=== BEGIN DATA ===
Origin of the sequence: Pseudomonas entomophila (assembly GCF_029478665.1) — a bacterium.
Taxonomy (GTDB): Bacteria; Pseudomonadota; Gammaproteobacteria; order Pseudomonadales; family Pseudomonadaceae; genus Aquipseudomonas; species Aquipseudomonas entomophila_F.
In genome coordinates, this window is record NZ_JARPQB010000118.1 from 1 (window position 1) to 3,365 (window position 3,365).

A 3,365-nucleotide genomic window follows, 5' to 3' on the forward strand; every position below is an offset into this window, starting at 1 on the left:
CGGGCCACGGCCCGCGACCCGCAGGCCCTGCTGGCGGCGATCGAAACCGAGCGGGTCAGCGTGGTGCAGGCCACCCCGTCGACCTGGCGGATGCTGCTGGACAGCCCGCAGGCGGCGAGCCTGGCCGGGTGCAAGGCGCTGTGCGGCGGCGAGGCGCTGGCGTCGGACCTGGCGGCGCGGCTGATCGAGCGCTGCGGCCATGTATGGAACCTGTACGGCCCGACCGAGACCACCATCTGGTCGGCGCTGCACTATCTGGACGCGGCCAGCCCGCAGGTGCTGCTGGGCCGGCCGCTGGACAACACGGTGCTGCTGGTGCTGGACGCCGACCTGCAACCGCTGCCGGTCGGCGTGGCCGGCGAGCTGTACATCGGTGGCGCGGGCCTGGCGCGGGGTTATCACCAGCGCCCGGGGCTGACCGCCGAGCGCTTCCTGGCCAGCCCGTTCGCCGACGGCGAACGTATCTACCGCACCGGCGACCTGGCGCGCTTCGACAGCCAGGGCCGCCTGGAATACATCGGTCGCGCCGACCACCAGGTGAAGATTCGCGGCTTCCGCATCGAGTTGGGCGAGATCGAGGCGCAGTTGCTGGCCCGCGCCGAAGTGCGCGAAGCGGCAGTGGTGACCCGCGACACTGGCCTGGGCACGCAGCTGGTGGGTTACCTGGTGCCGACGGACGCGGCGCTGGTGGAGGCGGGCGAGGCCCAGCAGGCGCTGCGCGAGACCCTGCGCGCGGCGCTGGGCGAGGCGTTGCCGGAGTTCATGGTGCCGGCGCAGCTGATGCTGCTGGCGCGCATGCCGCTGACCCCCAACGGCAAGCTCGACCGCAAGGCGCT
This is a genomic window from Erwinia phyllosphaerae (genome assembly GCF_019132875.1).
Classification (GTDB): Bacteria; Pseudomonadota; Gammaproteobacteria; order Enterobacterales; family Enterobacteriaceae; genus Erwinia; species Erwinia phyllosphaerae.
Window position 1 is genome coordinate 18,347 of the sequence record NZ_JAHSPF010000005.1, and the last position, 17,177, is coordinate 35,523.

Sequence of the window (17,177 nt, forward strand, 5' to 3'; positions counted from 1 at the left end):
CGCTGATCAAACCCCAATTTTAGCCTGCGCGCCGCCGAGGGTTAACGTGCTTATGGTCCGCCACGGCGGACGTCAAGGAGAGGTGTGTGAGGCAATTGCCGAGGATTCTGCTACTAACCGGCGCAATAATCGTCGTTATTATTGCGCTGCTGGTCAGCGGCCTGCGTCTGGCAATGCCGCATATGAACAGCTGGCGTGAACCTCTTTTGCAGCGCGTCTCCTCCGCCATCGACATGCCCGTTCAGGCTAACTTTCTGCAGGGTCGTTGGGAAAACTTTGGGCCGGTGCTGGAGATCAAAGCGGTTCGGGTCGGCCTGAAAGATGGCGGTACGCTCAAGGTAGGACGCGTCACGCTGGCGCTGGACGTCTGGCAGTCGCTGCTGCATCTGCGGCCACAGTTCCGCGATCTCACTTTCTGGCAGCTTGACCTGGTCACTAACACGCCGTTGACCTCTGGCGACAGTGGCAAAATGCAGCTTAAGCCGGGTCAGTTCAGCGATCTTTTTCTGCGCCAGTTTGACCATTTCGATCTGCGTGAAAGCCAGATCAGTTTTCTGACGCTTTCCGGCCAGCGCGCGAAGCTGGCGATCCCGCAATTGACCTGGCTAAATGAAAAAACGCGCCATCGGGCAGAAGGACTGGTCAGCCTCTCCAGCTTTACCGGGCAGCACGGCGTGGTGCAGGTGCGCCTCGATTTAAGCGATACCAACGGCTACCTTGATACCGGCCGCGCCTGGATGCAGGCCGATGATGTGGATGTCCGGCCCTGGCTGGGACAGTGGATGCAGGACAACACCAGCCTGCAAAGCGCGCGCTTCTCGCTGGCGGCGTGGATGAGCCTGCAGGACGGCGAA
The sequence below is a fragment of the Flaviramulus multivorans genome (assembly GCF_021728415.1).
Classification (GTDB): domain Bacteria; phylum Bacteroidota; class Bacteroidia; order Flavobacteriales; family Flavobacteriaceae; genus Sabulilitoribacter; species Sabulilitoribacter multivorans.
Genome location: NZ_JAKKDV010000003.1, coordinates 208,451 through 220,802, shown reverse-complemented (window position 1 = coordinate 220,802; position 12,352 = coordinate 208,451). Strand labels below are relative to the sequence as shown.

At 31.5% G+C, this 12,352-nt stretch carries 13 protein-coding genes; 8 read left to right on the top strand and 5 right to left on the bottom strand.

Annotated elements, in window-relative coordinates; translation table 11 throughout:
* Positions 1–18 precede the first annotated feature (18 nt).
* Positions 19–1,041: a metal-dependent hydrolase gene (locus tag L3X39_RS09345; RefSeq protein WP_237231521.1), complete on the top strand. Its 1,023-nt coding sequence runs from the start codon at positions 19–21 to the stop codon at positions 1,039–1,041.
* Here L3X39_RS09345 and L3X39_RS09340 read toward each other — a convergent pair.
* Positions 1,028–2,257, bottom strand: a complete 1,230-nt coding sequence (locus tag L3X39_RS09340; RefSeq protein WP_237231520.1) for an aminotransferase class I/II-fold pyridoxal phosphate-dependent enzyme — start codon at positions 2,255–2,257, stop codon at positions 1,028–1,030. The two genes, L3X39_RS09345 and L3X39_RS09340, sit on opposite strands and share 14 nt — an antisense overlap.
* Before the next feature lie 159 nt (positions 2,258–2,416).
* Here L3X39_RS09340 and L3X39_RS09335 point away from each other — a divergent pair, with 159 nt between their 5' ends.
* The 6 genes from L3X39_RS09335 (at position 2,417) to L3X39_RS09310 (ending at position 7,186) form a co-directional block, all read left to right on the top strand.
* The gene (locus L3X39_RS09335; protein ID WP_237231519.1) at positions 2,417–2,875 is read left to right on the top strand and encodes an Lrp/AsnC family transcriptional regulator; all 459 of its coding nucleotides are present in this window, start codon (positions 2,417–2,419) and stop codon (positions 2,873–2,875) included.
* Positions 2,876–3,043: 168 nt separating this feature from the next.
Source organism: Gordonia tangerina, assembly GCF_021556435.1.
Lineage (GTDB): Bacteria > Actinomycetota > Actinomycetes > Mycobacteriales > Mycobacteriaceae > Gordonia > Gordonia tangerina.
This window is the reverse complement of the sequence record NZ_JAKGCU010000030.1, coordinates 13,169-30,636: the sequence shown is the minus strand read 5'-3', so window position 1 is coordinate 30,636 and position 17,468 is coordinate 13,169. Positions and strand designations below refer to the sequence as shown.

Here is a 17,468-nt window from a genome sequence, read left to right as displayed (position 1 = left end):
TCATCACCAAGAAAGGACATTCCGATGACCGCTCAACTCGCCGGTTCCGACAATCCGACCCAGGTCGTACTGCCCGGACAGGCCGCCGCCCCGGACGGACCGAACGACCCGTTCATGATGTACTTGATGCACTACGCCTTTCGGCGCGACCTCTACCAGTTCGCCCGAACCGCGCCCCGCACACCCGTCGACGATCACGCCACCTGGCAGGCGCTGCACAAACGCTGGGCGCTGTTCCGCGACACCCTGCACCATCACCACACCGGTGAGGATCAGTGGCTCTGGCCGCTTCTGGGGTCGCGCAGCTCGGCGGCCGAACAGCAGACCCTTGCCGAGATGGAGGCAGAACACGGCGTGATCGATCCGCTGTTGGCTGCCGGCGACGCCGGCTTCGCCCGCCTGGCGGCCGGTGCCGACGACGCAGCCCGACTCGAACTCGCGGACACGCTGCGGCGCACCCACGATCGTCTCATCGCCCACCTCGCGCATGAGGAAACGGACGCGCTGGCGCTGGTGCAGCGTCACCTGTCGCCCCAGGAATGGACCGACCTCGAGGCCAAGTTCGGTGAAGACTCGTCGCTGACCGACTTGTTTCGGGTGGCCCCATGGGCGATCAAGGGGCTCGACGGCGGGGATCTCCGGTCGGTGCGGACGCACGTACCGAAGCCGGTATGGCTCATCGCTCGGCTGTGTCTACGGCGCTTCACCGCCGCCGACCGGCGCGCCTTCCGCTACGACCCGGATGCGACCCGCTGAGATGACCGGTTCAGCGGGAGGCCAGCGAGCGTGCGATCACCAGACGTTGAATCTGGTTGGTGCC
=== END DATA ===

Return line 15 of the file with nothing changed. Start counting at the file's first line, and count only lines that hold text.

Annotated elements, in window-relative coordinates; translation table 11 throughout: